On the way home, De Freycinet’s boat then shipwrecked on the Falklands (he had smuggled his wife aboard - Neptune in those days disapproved of women on ships, thus the wreck - he has reformed his attitudes since..) but the plate was rescued. It ended up in a French museum, then over the next century they lost it. After WWI they found it and presented it to Australia as a gift for services rendered in that war and it (Vlaminghs plate) is now in the Fremantle Maritime Museum.

The post is still there on the Northern end of the Island. Those plates have seen a lot of action! The Hartog plate itself is in a museum in the Netherlands. But there is a replica in the museum in Denham, Shark Bay.

Between here, the Abrolhos and Rottnest we are travelling through the earliest of European - Australian history.

Dirk Hartog's pewter plate

Hartog reported the place was barren which discouraged further investigation by the Dutch, not that would have achieved much if he said anything else. Willem Vlamingh later discovered lush green land further south (Perth’s Swan River) and raved about it. Still the Dutch weren’t interested. They were after spices to trade and I guess the Willem didn’t report any growing.

Dunes of Dirk Hartog Island

Quoin Bluff, Dirk Hartog Island

A turtle!

After a nights sleep and a breakfast of bacon & eggs, we continued next day, but winds were light, so we knew we wouldn’t get far. Chose a modest distance, two bays up was a homestead with “tourist facilities on shore”, so decided to head there.

Approach to Meade Island (resort) anchorage

Off Dirk Hartog Island Resort
Ashore at the resort

It was actually the “Dirk Hartog Island Resort” and facilities were for resort patrons only. On the way in I saw something that gave me the shivers. A sea snake popped its head above the water and looked at us. I heard they are inquisitive creatures and this is the first one I’ve ever seen. Shark Bay must be the southern extreme for them. Looks like there be no more swimming for us. Rowing the dinghy into the beach at the resort I saw another, he cocked his head to one side and seemed to wear a smile then ducked back under. Rowing the dinghy back an hour later he was in the same spot, giving us another look. Must be the resort’s pet…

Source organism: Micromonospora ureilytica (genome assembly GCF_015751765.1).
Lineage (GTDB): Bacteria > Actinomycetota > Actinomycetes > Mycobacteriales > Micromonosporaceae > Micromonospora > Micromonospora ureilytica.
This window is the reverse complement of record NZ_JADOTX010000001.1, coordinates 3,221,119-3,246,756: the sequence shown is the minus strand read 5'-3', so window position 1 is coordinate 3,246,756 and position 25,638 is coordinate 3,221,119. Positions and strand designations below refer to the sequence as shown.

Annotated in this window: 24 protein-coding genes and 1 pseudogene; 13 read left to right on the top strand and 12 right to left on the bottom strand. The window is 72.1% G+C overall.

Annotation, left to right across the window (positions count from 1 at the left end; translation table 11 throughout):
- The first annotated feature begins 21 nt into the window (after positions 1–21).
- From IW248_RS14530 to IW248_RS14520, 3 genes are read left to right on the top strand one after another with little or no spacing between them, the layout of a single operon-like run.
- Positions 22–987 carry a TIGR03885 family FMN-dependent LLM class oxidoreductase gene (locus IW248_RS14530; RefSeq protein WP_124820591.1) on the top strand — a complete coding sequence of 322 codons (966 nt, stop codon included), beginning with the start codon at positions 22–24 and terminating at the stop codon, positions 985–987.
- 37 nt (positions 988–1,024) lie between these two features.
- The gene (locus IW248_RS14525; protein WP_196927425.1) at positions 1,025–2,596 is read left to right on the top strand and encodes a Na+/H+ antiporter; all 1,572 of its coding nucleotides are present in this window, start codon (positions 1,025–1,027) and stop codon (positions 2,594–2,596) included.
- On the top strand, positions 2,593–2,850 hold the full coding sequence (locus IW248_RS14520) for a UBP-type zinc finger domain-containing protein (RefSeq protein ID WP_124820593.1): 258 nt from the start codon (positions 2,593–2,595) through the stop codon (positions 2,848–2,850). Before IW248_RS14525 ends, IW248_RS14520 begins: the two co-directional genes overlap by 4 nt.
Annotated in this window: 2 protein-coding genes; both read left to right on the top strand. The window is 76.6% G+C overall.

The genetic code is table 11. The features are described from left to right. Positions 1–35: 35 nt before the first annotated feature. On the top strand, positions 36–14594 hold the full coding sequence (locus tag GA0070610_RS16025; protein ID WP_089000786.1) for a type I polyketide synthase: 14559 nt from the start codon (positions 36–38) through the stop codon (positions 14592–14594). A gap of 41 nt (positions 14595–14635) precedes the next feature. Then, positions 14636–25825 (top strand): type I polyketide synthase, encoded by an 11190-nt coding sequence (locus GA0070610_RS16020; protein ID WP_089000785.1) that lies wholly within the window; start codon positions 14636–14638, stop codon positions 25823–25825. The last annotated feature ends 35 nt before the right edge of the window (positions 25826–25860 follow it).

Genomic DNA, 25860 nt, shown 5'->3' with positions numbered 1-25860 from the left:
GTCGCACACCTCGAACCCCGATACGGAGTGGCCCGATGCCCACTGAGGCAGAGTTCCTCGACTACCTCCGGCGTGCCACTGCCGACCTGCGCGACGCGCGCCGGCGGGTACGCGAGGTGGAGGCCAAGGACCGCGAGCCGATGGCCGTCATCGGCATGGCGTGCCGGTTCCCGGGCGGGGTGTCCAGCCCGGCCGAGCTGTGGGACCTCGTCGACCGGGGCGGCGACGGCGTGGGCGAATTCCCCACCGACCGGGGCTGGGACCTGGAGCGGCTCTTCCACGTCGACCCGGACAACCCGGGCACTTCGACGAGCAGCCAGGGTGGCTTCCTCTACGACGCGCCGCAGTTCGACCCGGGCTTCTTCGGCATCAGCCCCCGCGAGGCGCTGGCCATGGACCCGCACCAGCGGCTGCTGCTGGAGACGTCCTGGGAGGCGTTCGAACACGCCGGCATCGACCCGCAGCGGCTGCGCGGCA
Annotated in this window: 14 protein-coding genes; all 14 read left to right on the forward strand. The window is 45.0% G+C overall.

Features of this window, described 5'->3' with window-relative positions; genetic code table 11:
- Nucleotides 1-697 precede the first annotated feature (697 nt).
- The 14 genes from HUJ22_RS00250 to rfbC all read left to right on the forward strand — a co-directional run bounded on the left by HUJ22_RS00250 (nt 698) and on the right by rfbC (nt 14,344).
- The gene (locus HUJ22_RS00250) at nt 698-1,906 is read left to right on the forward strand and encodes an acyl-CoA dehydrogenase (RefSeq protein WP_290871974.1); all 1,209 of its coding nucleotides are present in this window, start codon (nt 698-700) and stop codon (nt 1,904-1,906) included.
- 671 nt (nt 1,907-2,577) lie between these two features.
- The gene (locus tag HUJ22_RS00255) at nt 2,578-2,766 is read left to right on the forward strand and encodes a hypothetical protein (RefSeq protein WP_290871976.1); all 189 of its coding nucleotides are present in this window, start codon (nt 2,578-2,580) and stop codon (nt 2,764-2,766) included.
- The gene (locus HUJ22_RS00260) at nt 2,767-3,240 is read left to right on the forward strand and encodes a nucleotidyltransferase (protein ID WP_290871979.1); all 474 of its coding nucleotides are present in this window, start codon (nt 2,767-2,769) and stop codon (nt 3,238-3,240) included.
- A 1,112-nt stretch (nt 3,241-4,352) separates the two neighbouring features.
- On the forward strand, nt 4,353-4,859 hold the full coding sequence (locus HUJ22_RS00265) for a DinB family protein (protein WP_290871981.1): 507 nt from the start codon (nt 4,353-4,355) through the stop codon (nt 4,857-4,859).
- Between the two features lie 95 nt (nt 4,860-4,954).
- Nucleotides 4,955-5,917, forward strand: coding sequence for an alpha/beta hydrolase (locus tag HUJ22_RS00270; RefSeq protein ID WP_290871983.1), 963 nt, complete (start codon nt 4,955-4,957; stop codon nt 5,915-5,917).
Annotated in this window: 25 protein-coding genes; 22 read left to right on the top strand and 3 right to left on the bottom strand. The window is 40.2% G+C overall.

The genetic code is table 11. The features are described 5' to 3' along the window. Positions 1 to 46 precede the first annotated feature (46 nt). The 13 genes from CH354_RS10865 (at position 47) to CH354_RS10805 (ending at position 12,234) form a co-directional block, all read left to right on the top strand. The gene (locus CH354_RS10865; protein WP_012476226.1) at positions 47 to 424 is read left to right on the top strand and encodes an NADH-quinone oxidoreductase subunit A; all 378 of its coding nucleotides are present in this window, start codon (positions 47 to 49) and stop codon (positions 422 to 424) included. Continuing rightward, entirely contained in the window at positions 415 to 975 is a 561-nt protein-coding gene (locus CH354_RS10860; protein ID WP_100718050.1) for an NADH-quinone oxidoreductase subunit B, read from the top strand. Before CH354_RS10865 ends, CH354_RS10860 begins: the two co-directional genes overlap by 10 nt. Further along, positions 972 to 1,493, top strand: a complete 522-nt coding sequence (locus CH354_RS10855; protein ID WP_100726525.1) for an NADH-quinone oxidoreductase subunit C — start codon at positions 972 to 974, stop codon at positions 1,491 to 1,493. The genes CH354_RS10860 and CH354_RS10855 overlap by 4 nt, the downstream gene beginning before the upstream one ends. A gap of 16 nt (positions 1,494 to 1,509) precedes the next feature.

We spent the night at the anchorage and decided it was too busy here. Crowds of people. I think I counted..  8 or 9 humans!! Perth central station! The winds were still from the wrong direction, northerlies. So it was going to be a another short sail. Six hours saw us drop anchor in Louisa Bay, still on Dirk Hartog Is. Beautiful spot and looked deserted, but noticed we had company later, the far end had a campsite of 3 kayakers.

Sunset at Louisa Bay

Louisa Bay morning - batteries need topping up

In the morning this guy (about 18" long, type of puff fish), and his mate bumped around
the boat, attacked the aluminium rungs on the ladder at one point. The 19th century English survey ship captain Philip Parker King couldn't get his crew to eat them, mainly because they are inedible. Of course the French, who also heavily surveyed this region, practically lived off them (aint that typical..).

One of the kayakers

1 comment:

  1. dear susie and gary. on march 14 i sailed within 20 metres of your boat anchored in brisbane waters north of sydney. i was curious as i was familiar with the badger design having read of pete and annie hill. gary waved to me from the cabin as i glided by. imagine my surprise on comming on your web site. wishing you all the best and safety in your adventure. jack langlois,catamaran,coral coast 29"janess"